Monogram 1/48 A-7 Corsair II - VA-72 USS Kennedy - White Box Issue, 5418

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Monogram 1/48 A-7 Corsair II - VA-72 USS Kennedy  - White Box Issue, 5418 plastic model kit

1/48 5418 Monogram A-7 Corsair II - VA-72 USS Kennedy - White Box Issue

Plastic Model Kit,   Box Condition: Good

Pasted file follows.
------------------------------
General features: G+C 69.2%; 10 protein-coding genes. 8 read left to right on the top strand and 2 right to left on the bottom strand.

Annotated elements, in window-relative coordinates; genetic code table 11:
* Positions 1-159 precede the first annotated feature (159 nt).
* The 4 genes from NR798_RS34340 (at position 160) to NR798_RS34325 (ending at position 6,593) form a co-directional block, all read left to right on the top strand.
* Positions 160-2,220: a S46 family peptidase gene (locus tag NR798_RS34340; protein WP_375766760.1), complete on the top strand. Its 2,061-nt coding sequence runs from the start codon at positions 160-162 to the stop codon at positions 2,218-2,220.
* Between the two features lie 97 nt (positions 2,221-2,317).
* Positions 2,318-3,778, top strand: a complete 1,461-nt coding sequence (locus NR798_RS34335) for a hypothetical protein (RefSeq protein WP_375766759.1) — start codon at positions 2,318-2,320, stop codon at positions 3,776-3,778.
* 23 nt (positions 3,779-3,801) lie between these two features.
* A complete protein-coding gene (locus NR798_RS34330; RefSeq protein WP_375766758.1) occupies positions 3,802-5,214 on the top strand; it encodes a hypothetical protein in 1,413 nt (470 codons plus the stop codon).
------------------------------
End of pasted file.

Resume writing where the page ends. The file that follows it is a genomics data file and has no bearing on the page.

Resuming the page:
1979 issue of this quality kit featuring full cockpit, wheel well detail, optional position canopy and a large load of external stores with drop tanks, AIM-9 Sidewinders and iron bombs. Decals are for VA-72 USS John F Kennedy. Never started. The parts are still in the internal factory sealed bags and includes decals and instructions. NOTE: the decals sheet is present but missing 3 transfers: star & bars. Otherwise intact. This kit has a very interesting history. Aurora originally cut the molds just a few years before they shut down. The A-7 was an excellent kit for that time as Aurora did everything they could to make it so. It features all recessed panel lines, realistic retractable landing gear with opening and closing doors, rotating wheels, good cockpit and a huge loadout of iron bombs, Sidewinder missiles and drop tanks. The molds were sold in 1977 to Monogram, and the A-7 molds survived the train accident on the way to Chicago. Monogram only reissued the finest Aurora kits; however, to meet Monogram standards, they often received significant upgrades, like the 737, DC-10 and 747 did. However, the A-7 upgrade was so extensive that it is a challenge to tell if it came from Aurora or not. For years I read that it did, but the differences are so significant that I wanted to compare them side-by-side. I finally got that chance. My conclusion is that this certainly is the old Aurora kit, but it has been modified so extensively that it may be the largest, most comprehensive mold rework ever done in the history of plastic modeling. First, it is from the Aurora molds because of the identical parts tree layout for the trees and parts that Monogram did keep - down to the millimeter, right down to the part number tabs. Also, the dimensions of the wings, horizontal stabs and most other major parts are identical along with many other smaller clues. But the amazing things are the changes. This is not a complete list, but Monogram did the following- on the fuselage halves they made the nose slightly longer (2MM) and wider; added the cockpit cowl, moved the front landing gear bay forward by 5mm, added the main wheel bays to the fuselage parts and removed all surface detail, replacing it with fine raised details. Antennas and lights were modified or added, as well as refueling probe storage. The wings were lengthened by 2mm each; while the recessed lower control surface lines were replace, the rest of the surface detail was redone complete. The horizontal stabilizers were reworked for surface detail and in doing so, they removed the reinforcement plates at the hinges; you can still see the tooling marks from this removal. The retractable landing gear was eliminated. The main gear struts were simply given strut detail, while the nose strut is almost completely new. The landing gear doors were almost left intact, but the tabs (for retraction) were removed and interior detail was added. The cockpit is completely new. The bomb loadout and ejector racks are almost the same, but the racks received new surface detail. The AIM-9s are almost completely Aurora - all Monogram did was remove the mounting tab. You can still see the original ejector pin marks, tree layout and even the same part number tab. There are many more changes, but this gives you a good idea of the trouble that Monogram went to in making accurate models.

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